Lionel: Every teacher and tradition has something that leaves an imprint in your mind. It is up to us to find what makes sense to us and that forms your musical DNA.
Chek Meng: Jean was like a mom and she taught me a lot about being professional, like punctuality. Gruenberg was very patient, but very particular about musical details. Lessons with the members of the Amadeus were really something else! It was rather confusing because different members would say conflicting things and it was then that I realised I needed to be a sponge and take in all the different views and make my own decisions.
Yu-Ying: Both of my professors have different influences on my development as a violinist during my days at the Royal Academy of Music. Myerscough was very direct and set quite a benchmark of how much I needed to work in order to survive in that competitive environment in my first two years. In my remaining two years, Gruenberg helped and pushed me further to be more sensitive and in tune with my soul and what I want to say with my music. He introduced a whole new palette of tone colours and dimensions in my violin playing. I’m very grateful to both of them!
Which is your most memorable performance and why? How do you get your mind prepared right before a performance?
Chek Meng: I am very lucky to have performed in many of the most important concert halls and music festivals. Some of the most memorable ones would be the quartet’s performances at the Wigmore hall, the Ozawa Hall in Tanglewood as well as the esteemed Berliner Philharmoniker hall.
Every performance is fun yet nerve-racking! In my younger days, I would just get on stage and play without fear. However, in my mid-teens, I started to feel the weight of audience expectations as well as a nagging fear of making mistakes. Through the years, I have learned that I need to be really “low-energied” before getting on stage. Some musicians thrive on adrenaline, but that would really bring me over the edge.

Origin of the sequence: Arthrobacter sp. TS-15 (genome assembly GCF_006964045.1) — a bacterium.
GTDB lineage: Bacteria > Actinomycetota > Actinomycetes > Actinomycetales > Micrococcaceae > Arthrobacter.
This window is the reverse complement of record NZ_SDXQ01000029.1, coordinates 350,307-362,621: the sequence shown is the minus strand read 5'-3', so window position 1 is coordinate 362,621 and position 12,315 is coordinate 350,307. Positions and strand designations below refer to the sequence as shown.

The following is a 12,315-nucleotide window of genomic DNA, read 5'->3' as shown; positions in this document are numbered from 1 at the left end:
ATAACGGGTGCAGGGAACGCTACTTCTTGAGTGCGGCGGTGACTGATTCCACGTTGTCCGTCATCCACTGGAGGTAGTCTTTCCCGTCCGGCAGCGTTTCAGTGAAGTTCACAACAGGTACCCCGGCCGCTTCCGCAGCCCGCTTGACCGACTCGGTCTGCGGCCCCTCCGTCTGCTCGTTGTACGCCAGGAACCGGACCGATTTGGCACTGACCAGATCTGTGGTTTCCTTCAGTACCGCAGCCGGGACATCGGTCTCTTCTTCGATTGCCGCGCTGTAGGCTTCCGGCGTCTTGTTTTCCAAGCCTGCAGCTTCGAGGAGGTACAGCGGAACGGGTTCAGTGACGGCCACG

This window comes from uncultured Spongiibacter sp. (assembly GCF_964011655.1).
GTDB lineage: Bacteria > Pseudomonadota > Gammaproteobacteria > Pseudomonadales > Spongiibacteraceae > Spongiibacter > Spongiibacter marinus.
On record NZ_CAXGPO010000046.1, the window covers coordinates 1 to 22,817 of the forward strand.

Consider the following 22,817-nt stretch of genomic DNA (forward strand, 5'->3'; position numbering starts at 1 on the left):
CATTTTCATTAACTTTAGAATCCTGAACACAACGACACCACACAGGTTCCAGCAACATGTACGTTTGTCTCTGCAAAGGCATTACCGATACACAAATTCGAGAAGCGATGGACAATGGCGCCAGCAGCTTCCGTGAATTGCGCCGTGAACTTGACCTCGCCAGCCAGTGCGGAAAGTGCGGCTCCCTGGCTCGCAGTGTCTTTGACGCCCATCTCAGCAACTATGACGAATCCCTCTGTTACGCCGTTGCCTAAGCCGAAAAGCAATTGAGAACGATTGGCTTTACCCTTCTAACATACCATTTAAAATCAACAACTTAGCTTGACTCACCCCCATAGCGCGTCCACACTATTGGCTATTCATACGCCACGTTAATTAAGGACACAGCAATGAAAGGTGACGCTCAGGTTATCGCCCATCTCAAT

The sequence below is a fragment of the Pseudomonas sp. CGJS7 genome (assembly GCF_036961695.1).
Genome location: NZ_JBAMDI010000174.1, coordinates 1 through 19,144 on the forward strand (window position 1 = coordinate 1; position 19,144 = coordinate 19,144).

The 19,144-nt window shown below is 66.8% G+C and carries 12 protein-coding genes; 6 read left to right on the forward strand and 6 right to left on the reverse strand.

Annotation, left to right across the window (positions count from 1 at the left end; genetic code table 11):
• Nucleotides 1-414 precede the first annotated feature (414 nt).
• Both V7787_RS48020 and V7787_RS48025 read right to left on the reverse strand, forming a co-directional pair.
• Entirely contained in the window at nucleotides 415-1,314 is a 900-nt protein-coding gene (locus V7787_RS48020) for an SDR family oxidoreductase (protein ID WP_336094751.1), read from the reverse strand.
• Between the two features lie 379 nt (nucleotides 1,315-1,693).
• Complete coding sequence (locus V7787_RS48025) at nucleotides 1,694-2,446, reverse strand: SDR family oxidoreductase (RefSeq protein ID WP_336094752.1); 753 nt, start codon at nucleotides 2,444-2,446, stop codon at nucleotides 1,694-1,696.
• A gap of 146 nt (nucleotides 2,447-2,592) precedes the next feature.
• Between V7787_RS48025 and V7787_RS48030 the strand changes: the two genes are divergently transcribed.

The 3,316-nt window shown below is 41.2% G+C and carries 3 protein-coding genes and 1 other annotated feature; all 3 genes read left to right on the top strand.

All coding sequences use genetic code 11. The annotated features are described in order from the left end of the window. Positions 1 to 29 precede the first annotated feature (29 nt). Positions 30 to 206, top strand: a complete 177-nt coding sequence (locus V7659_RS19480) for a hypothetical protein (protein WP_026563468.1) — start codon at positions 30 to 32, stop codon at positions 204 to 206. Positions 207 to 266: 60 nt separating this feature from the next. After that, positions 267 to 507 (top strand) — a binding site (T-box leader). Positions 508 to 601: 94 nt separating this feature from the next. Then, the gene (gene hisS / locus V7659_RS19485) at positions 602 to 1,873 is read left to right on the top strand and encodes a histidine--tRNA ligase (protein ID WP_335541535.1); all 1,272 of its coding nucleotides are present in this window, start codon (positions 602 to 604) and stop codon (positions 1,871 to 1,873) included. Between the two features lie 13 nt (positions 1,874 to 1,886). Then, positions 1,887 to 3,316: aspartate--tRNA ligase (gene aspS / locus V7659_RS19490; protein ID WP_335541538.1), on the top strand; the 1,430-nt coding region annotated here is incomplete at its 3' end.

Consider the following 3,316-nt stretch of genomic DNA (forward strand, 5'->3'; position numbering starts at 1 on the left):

Being very well-prepared is also a must for me, otherwise there would always be that nagging thought that I am not doing justice to the music I am going to perform!
Are there any musicians whom you admire, and why? If you could collaborate with any artists – living or dead – whom would you choose and why?
Yu-Ying: There are many great musicians in the world whom I admire and I have been fortunate enough to have either had lessons from or work with a few of them. But there is only one who has influenced me the most throughout my musical life. He was the one who opened my heart to music, dug out the sensitivity in me to feel beyond what I hear in recordings or performances. He made me believe in myself and that, even with my limited ability and talent at such a young age, if I truly love what I do, I will succeed! He is none other than my mentor and dear friend, Mr Jiri Heger.
Chek Meng: Though I am a classical musician, my musical icon is Freddie Mercury from Queen! I really admire his energy and sheer electrifying personality. Good music exists in all genres and I really think that people will always remember his songs.
Do you think pursuing a classical music career in Singapore is tough? What advice would you give to young violinists and young musicians about pursuing a career in music?
Leslie: There are a lot more local musicians and a lot more performing groups now and there is the Yong Siew Toh Conservatory of Music – I never thought I would see that in my lifetime! Those are really exciting and wonderful developments. But on the flip side, Singaporeans being Singaporeans, many parents still want their kids to pursue a less creative career path. Creativity is not valued in Singapore. We talk about it but many shy away from it. To our young aspiring musicians: Only you can make the change! Do it now! Don’t worry about tomorrow!
Lionel: Go for it! Too many people work with ambition and fear but without passion in this world. Don’t add to that.
Chek Meng: Practise like you are performing and perform like you are practising! This was the best piece of advice my mentor Jiri Heger impressed upon me. It is absolutely true if you want to be a performer. I used to suffer from terrible stage fright because there was always this pressure to not make mistakes. You can always be more prepared for a performance, but as long as you have prepared well, you should just get on stage and enjoy sharing with the audience!
About T’ang Quartet
Leslie Tan attended the Trinity College of Music and Royal College of Music in London, and he went to the Tchaikovsky-Moscow State Conservatory as a graduate-assistant of Natalia Shahkovskaya.
Lionel Tan was under the tutelage of Jiri Heger and studied at the Royal College of Music in London, where he graduated in performance and pedagogy. He also studied the viola with Martha Katz and Karen Ritscher in the United States, as well as Margaret Major, Christopher Wellington and Milan Skampa in Europe.
Ang Chek Meng studied at the Royal Academy of Music in London and was trained under Jean Harvey, Erich Gruenberg and members of the Amadeus Quartet.
Ng Yu-Ying graduated from the United Kingdom’s (UK) Royal Academy of Music with first-class honours, and studied with Clarence Myerscough and Erich Gruenberg.
For more information about T’ang Quartet, visit their website at www.tangquartet.com